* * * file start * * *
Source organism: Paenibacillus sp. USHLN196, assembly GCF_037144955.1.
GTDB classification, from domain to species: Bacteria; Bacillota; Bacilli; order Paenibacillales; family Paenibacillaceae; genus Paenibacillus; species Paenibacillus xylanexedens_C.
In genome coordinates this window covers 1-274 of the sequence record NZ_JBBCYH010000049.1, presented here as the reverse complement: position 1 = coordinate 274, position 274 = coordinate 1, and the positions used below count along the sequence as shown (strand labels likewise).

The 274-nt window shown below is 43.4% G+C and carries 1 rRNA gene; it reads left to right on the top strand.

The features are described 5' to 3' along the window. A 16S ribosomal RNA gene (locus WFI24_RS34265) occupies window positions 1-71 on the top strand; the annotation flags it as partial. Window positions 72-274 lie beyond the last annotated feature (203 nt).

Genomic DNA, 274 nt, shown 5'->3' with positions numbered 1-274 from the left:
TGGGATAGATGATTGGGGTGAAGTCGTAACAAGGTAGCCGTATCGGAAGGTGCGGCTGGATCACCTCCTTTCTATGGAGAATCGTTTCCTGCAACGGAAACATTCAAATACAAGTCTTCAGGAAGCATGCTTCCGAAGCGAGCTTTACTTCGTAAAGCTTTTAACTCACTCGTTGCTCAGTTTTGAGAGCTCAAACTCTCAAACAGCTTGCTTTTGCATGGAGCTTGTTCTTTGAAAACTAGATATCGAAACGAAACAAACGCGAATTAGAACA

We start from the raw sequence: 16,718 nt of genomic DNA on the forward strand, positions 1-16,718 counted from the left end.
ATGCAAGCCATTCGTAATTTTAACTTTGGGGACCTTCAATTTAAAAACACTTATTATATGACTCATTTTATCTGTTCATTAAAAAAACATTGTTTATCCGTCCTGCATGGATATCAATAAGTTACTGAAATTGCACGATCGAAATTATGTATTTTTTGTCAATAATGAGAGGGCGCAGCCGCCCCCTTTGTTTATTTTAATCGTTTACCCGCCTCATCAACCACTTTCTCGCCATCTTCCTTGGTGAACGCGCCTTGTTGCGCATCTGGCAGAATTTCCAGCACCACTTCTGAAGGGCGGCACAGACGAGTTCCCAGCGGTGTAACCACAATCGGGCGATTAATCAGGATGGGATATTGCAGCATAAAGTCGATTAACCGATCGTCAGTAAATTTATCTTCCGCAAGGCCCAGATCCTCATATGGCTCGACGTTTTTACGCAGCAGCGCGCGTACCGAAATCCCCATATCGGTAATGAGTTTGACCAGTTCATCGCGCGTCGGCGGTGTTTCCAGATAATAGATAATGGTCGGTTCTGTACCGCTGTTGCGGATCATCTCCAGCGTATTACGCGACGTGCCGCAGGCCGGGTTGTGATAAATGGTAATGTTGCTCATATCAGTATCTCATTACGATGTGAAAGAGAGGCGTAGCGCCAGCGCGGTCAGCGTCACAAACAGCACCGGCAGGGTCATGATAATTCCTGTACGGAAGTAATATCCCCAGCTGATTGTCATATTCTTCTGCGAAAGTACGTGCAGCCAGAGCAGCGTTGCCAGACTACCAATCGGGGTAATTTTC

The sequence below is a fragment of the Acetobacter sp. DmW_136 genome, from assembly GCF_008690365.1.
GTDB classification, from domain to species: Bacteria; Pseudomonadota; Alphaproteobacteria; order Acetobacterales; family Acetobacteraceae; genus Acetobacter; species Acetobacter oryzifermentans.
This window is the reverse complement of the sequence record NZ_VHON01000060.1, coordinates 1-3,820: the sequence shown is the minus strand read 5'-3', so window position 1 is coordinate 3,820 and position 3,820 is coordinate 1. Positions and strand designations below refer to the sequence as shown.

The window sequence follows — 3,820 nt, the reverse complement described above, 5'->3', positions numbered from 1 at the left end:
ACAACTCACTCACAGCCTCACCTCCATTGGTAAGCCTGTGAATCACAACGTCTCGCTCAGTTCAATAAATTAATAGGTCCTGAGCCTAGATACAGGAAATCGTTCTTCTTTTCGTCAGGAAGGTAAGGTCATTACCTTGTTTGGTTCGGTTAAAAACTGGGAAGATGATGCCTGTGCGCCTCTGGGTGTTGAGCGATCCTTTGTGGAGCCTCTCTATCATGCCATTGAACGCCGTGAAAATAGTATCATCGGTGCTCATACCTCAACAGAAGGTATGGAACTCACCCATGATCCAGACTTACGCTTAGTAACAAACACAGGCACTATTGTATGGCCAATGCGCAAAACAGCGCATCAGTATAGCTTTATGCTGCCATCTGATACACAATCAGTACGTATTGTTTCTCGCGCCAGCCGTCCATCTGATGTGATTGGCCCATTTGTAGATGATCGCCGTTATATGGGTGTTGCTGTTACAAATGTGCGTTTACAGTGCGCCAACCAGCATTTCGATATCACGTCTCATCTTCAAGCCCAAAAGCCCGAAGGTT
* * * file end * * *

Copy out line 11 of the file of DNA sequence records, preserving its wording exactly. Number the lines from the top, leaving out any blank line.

GTDB classification, from domain to species: Bacteria; Pseudomonadota; Alphaproteobacteria; order Acetobacterales; family Acetobacteraceae; genus Acetobacter; species Acetobacter oryzifermentans.